The beginning of their grand stories? Senior Awards guest speaker urges prize-winners to be “micro-ambitious”, expect the unexpected and take some risks

The beginning of their grand stories? Senior Awards guest speaker urges prize-winners to be “micro-ambitious”, expect the unexpected and take some risks

The President and Principal of King’s College London had some inspiring and very ‘relatable’ advice for the prize-winners at Senior Awards – one of the highlights of the Queen Elizabeth’s School calendar.

The formal ceremony in the Main School Hall was this year held in its full format, following the pandemic-restricted event of 2021, with Professor Shitij Kapur the Guest of Honour.

Pupils from Years 10-12 were awarded a total of around 80 prizes covering all the academic subjects, as well as a range of other areas, including academic excellence, debating & public speaking, contribution & responsibility and chess. In addition to a number of speeches and the prizegiving, the evening was punctuated by a series of musical interludes performed by the boys.

Headmaster Neil Enright said: “It was very good to be able to invite everyone to Senior Awards this year – and what a return to form! Professor Kapur was a wonderful guest speaker, and I was so pleased that parents, governors and other friends of the School were all able to join us to see some of our brightest and best receive their awards.”

Professor Kapur, who was accompanied by his wife Sharmistha, spoke about his career path, which has seen him work in academic environments in five countries across four different continents.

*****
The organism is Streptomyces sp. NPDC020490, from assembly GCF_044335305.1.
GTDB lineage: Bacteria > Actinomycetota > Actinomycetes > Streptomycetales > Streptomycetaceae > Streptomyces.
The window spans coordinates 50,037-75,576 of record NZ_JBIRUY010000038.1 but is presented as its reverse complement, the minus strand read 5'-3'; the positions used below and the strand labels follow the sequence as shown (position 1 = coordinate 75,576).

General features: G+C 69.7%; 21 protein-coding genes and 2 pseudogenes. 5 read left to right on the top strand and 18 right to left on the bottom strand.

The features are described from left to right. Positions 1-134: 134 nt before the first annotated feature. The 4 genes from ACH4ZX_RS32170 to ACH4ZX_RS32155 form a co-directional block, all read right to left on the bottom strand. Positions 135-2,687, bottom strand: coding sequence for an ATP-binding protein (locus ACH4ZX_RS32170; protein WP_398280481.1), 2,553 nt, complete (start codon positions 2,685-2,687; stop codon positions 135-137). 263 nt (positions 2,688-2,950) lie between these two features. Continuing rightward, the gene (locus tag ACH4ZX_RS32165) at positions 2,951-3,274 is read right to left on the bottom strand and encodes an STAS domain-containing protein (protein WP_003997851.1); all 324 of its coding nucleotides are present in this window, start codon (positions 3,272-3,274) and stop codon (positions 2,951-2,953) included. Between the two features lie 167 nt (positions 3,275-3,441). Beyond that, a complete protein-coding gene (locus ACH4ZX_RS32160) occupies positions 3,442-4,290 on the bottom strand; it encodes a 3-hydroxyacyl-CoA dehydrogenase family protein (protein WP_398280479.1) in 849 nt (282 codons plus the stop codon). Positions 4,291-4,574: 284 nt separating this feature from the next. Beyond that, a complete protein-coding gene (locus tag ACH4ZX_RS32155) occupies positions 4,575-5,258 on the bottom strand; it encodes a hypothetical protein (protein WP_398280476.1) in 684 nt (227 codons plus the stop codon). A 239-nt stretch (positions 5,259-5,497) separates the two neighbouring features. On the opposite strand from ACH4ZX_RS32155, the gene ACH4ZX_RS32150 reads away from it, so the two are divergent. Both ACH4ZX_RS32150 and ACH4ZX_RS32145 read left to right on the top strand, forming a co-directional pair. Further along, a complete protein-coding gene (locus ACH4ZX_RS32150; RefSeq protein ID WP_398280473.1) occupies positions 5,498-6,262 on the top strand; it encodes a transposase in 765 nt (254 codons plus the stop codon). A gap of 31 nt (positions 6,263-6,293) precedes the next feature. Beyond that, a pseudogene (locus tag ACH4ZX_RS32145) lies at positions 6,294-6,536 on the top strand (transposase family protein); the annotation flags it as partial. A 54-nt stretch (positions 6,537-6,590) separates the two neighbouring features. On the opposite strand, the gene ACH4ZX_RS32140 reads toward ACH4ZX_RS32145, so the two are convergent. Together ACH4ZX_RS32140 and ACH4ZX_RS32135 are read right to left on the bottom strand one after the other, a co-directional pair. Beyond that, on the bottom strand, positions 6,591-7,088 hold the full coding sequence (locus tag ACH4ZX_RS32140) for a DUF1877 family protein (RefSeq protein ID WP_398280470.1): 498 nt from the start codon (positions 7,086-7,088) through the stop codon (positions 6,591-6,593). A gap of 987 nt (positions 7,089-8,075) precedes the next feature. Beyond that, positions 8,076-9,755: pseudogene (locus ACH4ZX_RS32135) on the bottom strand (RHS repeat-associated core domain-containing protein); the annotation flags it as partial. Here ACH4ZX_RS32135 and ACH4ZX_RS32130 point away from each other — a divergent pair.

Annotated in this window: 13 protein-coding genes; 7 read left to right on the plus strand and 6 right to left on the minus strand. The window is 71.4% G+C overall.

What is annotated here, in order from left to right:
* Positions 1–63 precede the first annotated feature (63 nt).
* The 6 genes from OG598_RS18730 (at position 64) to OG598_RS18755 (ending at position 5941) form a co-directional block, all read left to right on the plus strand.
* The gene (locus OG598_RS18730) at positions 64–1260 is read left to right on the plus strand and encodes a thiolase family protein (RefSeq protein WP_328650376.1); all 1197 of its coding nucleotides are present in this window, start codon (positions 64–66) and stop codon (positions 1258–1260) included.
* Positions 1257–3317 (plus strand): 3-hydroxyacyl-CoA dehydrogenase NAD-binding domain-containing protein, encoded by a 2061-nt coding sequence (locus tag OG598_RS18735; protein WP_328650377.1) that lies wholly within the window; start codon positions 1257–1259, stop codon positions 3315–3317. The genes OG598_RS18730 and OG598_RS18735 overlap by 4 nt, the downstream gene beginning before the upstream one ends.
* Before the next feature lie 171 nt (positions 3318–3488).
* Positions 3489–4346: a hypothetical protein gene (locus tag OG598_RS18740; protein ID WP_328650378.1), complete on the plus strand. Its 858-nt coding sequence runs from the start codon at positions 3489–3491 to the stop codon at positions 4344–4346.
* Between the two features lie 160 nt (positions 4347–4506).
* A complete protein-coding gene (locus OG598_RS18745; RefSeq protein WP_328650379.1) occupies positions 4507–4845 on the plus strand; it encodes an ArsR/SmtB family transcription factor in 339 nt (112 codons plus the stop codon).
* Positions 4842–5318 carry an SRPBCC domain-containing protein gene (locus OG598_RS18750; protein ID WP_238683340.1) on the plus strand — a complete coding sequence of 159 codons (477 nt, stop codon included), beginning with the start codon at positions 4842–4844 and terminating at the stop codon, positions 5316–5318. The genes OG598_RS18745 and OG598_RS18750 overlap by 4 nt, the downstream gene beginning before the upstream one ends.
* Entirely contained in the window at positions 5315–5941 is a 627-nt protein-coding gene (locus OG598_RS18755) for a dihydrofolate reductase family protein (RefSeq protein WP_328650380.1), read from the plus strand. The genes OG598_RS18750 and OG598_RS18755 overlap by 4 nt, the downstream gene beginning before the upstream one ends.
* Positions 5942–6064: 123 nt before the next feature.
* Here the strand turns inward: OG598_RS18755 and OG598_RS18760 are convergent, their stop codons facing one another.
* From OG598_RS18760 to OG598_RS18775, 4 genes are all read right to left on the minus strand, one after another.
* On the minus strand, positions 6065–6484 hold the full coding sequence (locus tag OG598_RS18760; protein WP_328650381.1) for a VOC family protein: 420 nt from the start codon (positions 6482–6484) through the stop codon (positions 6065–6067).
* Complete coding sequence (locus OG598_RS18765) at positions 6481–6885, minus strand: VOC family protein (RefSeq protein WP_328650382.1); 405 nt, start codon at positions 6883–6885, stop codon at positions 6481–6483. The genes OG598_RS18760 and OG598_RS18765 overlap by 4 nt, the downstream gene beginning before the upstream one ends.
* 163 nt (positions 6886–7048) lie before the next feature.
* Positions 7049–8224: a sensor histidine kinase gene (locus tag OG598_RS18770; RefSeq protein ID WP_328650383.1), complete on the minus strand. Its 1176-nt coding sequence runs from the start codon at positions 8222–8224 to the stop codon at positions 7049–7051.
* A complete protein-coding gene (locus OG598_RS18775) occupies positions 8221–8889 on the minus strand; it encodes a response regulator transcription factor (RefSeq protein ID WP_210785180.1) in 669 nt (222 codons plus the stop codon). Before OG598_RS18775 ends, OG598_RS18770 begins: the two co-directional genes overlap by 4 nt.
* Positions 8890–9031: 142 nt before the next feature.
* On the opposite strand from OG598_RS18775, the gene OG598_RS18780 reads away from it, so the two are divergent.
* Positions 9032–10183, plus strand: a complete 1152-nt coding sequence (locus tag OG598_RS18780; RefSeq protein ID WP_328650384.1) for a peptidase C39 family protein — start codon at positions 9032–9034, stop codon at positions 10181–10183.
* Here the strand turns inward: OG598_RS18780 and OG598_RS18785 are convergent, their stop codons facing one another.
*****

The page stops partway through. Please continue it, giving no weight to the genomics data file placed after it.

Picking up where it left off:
Interlacing the account with words particularly relevant for the boys, he urged them to be brave, ready to take risks and prepared for sudden changes of direction. He recounted being invited by King’s College London to join them for the first time when he was living in America. His wife’s response was “Well, why not?” – and that, he said, is the attitude we need if we are to embrace new opportunities.

He urged the reading of books, rather than blog posts or articles, and also spoke about how we make decisions in context, pointing out that unpredictable events and developments often govern that context.

“Show a passionate dedication to the pursuit of short-term goals,” he said, an attitude he characterised as being “micro-ambitious”.

Alluding to the famous maxim of Apple’s Steve Jobs – “you cannot connect the dots looking forward; you can only connect them looking backward” – Professor Kapur concluded: “Start plotting the dots, and your life will be a grand story that will only make sense in hindsight.”

The idea is that you’ve got to be able to accept that and roll with it, being ambitious in terms of shorter-term goals and doing whatever you are doing now with pride, he explained.

In his speech, the Headmaster highlighted a number of qualities of effective leadership, including bravery, hard work, high standards, low tolerance of bad behaviour, and kindness.

Examples of poor leadership are legion, Mr Enright said. “This is why images of President Zelensky on the streets of Kyiv, or Her Majesty The Queen sat alone, socially distanced, at her husband’s funeral, have resonated, moved and inspired so strongly.”

Turning to the prize-winners, he added: “Boys, you’ve set your own high standards, so endeavour to stick to them or raise them still further.

“Your awards recognise past performance, so try to earn them again each day. Ensure that you remain worthy role models and leaders for your peers.”

Guests included the Deputy Mayor of the London Borough of Barnet, Councillor Saira Don, who also spoke during the ceremony.

The current School Captain, Theo Mama-Kahn, gave the vote of thanks.

Music performed by the School’s senior musicians included works by Handel and the Renaissance Italian composer, Gastoldi.